I remember the day that Derek Jeter was drafted in June of 1992. Those were dark days for the Yankees, and the shortstop position was a revolving door of mediocrity. Andy Stankiewicz played 116 games at short in 1992, and before that we endured three years of Alvaro Espinoza, and two seasons each from Rafael Santana, Wayne Tolleson, Bobby Meacham, and Roy Smalley. When Jeter was drafted, all I hoped for was a serviceable player who might last a while. A Hall of Famer? I didn’t know what that looked like.
What I don’t remember is when he became my favorite player. There was no moment. I was twenty-six years old when the twenty-one year Jeter assumed the starting job at shortstop, but when I looked at him, I saw myself. Just like Jeter, I had been born of a black father and a white mother, I had grown up a Yankee fan in Michigan, and my childhood ambition had been to play shortstop for the New York Yankees. He was I, if my dreams had come true.
You know how it is with your favorite player. His name is the first you find in the morning box score, you feel a strange type of pride when he’s elected to start an All-Star game, and his at bats serve as mileposts during the course of a three-hour ballgame. And so it was for me with Jeter. Even in seasons when the Yankees clinched a playoff position in early September, I still tracked Jeter’s hits as he pushed towards 200, and I probably started thinking about the possibility of 3,000 hits as long as ten years ago.
And with Jeter, I think I’ve finally figured out why it is that old fans always have old players as their favorites. I’m old enough now to realize that I probably will never have another favorite player. There will be guys that I’ll like more than others on the roster — Robinson Canó, for example, or maybe even Jesús Montero if he develops — but that’s all they’ll ever be.
Thirty years from now my granddaughter will be telling about the most recent exploits of her favorite player, and I’ll listen intently before giving my variation of what we’ve all heard before: “You should’ve seen Derek Jeter play; he was something to see.” I’ll probably start with the jump pass from deep in the hole, pantomime the inside-out swing, and explain how he was better with his back to the plate than any shortstop I’d ever seen. I’ll recount the dive into the stands against Boston, the flip to get Giambi in the playoffs, and the World Series home run that earned the Mr. November nickname.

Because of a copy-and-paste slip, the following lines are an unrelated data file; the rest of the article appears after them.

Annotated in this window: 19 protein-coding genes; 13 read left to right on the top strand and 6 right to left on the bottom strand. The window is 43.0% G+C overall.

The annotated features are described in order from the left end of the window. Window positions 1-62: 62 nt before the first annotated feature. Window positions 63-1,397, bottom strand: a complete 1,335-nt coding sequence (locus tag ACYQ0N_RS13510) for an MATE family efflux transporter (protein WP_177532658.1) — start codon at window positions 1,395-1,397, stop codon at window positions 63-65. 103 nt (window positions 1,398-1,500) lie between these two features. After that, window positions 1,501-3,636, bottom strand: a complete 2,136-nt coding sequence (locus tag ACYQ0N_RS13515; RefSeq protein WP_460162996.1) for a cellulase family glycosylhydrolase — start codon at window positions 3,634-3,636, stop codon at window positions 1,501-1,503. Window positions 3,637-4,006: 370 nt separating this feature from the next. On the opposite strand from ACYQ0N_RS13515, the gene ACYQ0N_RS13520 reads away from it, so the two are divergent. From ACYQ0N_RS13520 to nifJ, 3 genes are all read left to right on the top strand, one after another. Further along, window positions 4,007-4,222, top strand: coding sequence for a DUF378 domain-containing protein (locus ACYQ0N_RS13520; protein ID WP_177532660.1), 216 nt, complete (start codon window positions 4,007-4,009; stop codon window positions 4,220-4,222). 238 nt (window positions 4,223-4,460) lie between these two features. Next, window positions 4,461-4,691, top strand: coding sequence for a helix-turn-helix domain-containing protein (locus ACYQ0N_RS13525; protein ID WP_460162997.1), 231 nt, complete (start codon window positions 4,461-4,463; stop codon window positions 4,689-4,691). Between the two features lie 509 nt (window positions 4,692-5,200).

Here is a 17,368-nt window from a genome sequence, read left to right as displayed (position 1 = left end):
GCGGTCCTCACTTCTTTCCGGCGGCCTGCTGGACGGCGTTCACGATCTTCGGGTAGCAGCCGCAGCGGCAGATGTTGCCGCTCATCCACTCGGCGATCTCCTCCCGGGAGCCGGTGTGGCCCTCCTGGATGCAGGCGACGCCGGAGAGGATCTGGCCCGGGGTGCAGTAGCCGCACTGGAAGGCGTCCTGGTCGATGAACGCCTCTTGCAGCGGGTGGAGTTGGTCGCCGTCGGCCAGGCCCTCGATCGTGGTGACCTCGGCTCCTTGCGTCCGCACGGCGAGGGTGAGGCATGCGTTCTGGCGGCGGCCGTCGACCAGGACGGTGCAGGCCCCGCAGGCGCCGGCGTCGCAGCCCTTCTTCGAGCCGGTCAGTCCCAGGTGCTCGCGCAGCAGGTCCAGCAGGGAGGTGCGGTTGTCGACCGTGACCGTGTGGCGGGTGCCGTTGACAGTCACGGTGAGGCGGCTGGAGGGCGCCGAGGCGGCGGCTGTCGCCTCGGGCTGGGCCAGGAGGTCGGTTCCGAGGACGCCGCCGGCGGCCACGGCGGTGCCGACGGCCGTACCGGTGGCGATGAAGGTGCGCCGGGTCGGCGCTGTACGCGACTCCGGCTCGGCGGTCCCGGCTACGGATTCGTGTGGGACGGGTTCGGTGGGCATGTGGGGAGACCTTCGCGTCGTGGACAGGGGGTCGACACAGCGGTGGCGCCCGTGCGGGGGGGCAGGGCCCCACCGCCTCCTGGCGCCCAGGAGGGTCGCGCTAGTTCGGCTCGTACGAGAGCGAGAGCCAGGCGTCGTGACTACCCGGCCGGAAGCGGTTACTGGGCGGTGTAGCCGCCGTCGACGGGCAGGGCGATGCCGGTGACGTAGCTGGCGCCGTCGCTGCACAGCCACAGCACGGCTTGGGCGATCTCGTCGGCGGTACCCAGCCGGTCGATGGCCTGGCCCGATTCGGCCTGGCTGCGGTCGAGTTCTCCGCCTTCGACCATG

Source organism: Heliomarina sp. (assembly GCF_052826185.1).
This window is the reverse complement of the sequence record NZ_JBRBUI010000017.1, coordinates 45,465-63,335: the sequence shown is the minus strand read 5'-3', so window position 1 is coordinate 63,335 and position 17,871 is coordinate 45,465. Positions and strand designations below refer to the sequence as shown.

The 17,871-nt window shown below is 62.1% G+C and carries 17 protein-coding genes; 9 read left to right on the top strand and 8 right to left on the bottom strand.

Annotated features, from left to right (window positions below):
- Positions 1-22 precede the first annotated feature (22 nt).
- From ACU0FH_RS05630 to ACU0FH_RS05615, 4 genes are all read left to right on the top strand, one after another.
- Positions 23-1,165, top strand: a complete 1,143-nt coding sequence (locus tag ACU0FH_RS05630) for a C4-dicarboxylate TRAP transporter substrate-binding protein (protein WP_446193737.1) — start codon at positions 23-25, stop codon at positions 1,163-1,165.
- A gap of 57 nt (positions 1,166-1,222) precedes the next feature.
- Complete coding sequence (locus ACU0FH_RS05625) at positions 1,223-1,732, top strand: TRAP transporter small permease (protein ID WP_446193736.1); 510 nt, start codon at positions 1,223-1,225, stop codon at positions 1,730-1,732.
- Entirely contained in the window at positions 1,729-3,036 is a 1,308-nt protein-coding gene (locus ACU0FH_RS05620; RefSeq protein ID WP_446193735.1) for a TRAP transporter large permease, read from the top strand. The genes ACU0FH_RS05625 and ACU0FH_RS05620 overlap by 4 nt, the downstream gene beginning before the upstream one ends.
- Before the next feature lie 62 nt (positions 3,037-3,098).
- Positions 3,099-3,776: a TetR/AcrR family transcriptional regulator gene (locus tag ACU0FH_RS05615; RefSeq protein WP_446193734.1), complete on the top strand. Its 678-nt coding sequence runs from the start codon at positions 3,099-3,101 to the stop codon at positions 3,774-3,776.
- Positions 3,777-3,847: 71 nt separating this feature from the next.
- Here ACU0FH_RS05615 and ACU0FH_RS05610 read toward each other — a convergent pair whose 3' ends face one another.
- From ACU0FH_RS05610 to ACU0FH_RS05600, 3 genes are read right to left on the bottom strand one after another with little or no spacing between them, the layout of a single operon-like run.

But the memory that I’ll do my best to give her comes from Game 1 of the American League Divisional Series on October 3, 2006. Jeter had singled in the first, doubled in the third, singled in the fourth, and doubled again in the sixth as the Yankees opened a comfortable lead and seemed poised to cruise through the series against the overmatched Detroit Tigers. When Jeter came up in the eighth with the game already in hand, it was a love fest. With fans standing and MVP chants raining down from the upper deck, Jeter took a 1-1 pitch from Jamie Walker and crushed it to center field for a home run, the perfect cap to a perfect five-for-five night. The M-V-P chants quickly gave way to the ubiquitous “De-rek-Jee-ter!” sing-song, which rolled around the Stadium until Jeter came out for a curtain call, then continued through Bobby Abreu’s at bat.
In the clubhouse that night back-up catcher Sal Fasano explained it in words that have stayed with me ever since: “It gives you goose bumps. It’s amazing to see the love the New York fans have for Jeter. It’s like when you were a kid when your favorite player hit a home run and you jumped up and down. Well, here there are 50,000 people, and to all of them Jeter is their favorite player.”
That’s who he’ll always be to me. I’ll do my best to help my granddaughter understand.
[Photo Credit: Tim Farrell/The Star-Ledger]
Man, that was great, Hank - seriously! Gave me chills. So true though. To be able to tell people "I got to see Derek Jeter play" is one reason to look forward to getting older!
Beautiful, Hank, really great.
 Great post, Hank. My dad and I were in the stands for that 2006 ALCS game. Jeter dominated, like he did all year. Getting robbed of the 1999 and 2006 MVPs are the best arguments over all the over-rated nonsense.
That was awesome, Hank. Captures the feelings perfectly, and the quote from Sal Fasano (!) was dead-on-balls-accurate. I'm getting psyched for DJ3K. Might get a bit choked up even. Gonna do my best to see it live and not via replay. I envy those who have tickets to these games. Imagine the story of being able to see it in person! Way cool. To the banters who are so lucky - I hope you post here to share the experience with us wanna-be's.
i'll be there tonight, and if the wife doesn't come to her senses and change her mind, friday night as well. if he can't do it then, i'll miss it entirely this weekend, so i'm either all in or all out.
great post hank.
i have a similar affinity for jeter.
I haven't been to a game in a long time but I used to like how the pitch of the crowd went higher when Jeter was announced because of all the women squealing. Jeter was like a young Sinatra in his appeal. I had a centerfield bleacher seat once and Jeter got a small ding that took him out of the game. I said to the woman next to me I hope he's alright, worrying about the rest of the season. She told me she was upset too, now she couldn't look at his ass bending over at short. Jeter was the heartthrob of the tri-state area for about a decade, for women 13 to 103. That's quite a record.